Digital mammography helps Fort Bragg medical technicians get closer look
December 3, 2010
FORT BRAGG, N.C. - Breast cancer screening has upgraded to the digital age at Womack Army Medical Center's Mammography Section. The department recently renovated to include a $1 million digital mammography imager with high resolution reading stations, equipment and a biopsy room.
After a 2006 Army Health Center Technology Assessment and Requirement Analysis team report determined all Army hospitals should upgrade to digital mammography imagers, Fort Bragg was put on the second tier of mammography sections to get the new equipment, said LaShon James, Mammography Section supervisor.
When the $350,000 renovation began in July, patients had to use a mobile mammography unit in a trailer, said James. "We made sure (the mobile unit was made by Hologic) because we knew we were getting Hologic equipment."
James added that although the situation wasn't ideal, it worked.
"The patients appreciated the fact that although we were going under renovation, we were still providing the same service," she said.
The process of performing digital mammograms will be exactly like before, said Maj. Rachel Burke, chief of Mammography Section.
"The technologist is still going to put your breast on the plate and compress the breast. The difference is how the image is processed," she said. "Before, the technologist took a film plate, brought it to an old-fashioned processer and developed a film just like a camera. Now the picture comes up digitally so it's instantaneous."
Images take three to four seconds to process, said James. "Even though we lost a unit, we're just as fast because we don't have to wait for the film to develop."
And speed isn't the only benefit to going digital. Technicians are able to fine-tune and enlarge images on high resolution screens.
"We have more leeway," said Burke. "Just playing with the contrast, you can do that with a digital picture. On a film screen, if it was under exposed or over exposed, you couldn't do anything with it."
Another advantage to digital imagery is the clarity, said Burke. "I'm really seeing it in the eyes of the technologists who have been trained (on film.) When they look at the one prior and the one taken this year, they usually say, 'wow!'"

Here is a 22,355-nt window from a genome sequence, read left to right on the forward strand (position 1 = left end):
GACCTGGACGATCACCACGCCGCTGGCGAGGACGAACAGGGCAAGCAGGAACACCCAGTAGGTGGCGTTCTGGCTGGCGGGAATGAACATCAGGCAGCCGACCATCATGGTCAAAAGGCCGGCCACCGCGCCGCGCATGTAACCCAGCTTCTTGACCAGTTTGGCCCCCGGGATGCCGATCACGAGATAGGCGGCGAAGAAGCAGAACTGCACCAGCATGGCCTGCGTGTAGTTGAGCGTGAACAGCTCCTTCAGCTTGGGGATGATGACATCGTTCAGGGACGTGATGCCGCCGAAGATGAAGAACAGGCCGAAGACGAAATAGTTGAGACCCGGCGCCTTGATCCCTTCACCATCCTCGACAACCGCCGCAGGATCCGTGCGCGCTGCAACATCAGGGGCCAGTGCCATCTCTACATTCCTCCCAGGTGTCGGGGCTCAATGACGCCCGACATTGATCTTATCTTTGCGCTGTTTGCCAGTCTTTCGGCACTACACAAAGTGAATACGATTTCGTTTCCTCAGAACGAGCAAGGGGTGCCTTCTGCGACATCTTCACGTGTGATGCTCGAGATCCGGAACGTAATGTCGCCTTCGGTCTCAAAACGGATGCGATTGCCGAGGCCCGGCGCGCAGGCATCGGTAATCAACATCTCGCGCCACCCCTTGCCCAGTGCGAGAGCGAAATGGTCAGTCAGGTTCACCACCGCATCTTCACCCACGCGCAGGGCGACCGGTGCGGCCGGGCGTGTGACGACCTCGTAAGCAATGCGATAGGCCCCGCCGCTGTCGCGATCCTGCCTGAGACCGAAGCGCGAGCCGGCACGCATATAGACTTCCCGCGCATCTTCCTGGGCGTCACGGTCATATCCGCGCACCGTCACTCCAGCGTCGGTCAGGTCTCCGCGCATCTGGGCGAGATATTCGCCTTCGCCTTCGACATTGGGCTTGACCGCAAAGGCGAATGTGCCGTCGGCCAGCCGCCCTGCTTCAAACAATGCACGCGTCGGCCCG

The digital images are also used for biopsies. "It really helps patient comfort, especially in cases if there's a biopsy or a needle in their breast, not to wait an extra five to seven minutes for the film images," said Burke.
One of the biggest advantages of digital over film mammograms is portability of files.
"When you have a digital exam, we always have a copy. It's frustrating when people have checked out things and that's the end of it," said Burke.
"With mammography, prior films are the most important thing you can ever have. Everyone is unique to themselves. Having prior films to compare to the new ones is how we determine if something's changed," added Burke.
Although there have been breakthrough technologies with examining breasts through digital mammography, all women should continue self-exams.
"Women 40 and older should still get a mammogram every year," said Burke. "Also get one if you're younger than 40 and have a first degree Family member or high Family history of breast cancer.
"No matter what your age, if you feel something different about your breast, follow up with your Family physician," added James.
To get a referral for a mammogram, call your primary care physician.